CTP Coronavirus Statement

CLICK HERE to download a .docx file of the letter below

In this time of risk and anxiety, as we all face the coronavirus challenge, we remain committed to you our people and to the building of a community of compassion and caring. We wish you and yours health and safety.

  • Given our respect for the recommendation for quarantine, we have reduced our in-office care to those patients with truly great stress and need. That determination will be made on an individual basis, after zoom/phone assessment.
  • We are conducting sessions by telephone and preferably through zoom, which is like facetime, but provides a more stable internet connection. An email is required for us to send you the link.
  • In this time of necessary isolation, it is a personal and social imperative to make and keep connections. We urge you to call friends and loved ones regularly. Please reach out to us. We will respond as quickly as we are able.
  • Whenever possible, we are fostering continuation of at-home ketamine sessions. During this time, the benefits of your sessions will tend to be profound. Pharmacies are open including Koshland and we will process refill requests–as well as discuss and evaluate requests for other medications.
Please find attached at bottom resources to help with stress management and coping for you and your family in this most difficult and unprecedented time.
We advocate (as we recognize we too have to develop these practices):
  1. Do limit your exposure to social media. There is lots of misinformation and hysteria out there. We recommend checking sources at set times of the day for limited periods of time. Staying focused on each new vivid bit of information only adds to anxiety and dread, and fosters fearfulness — and at times, a premature concern for illness that is not present.
  2. The coronavirus is highly contagious and it is necessary to slow down it’s spread with social distancing. This is a community obligation with potential benefit to all as overwhelming our health system is disadvantageous to everyone’s potential need for care. Social distance means physical distance — NOT emotional or spiritual distance. Human connection matters now more than ever, and can take place in the many forms and platforms available in this digital age.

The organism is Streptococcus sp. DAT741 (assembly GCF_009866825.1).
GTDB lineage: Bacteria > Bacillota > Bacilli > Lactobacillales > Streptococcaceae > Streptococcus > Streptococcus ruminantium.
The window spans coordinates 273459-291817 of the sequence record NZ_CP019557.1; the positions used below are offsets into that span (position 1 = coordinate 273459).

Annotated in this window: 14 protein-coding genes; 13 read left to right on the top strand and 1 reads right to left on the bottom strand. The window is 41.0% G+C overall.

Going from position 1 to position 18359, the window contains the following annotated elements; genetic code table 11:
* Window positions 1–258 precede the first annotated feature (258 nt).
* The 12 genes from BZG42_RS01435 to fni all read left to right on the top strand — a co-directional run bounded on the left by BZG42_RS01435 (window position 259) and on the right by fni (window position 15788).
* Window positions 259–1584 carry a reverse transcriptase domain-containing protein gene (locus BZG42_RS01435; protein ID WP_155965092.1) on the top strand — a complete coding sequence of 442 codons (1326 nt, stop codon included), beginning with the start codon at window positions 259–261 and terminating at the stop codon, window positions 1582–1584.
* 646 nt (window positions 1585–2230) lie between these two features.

3. It is a reasonable assumption that most of us will eventually be exposed to the virus. While there are mild and asymptomatic cases, the illness is often difficult and this is true for all ages. Review CDC guidelines for caring for a member(s) of your family who is stricken.
  4. Consider donations of food, clothes, funds and necessary medical supplies.
  5. Wash thoroughly frequently and make no negative assumptions about your exposure as surfaces you touch may carry the virus. Alcohol wiping in its various forms is a necessity.
  6. Meditation, mindfulness practices, exercise, breathing the good air, gratitude and impermanence practices are all beneficial. Send out blessings and cultivate mind and spirit. Turn on the music. Take up a creative interest. Read, watch great movies, cook, study, learn new skills, love, and invent new strategies for living and communication. Be innovative. While this is a time in which we slow-down of necessity it is also a time to grow, contemplate, and affirm that which is truly of value to you and our community of concerned brothers and sisters.

Hugs and love from your team: Phil, Julane, Carl, Melissa, Harvey and Julian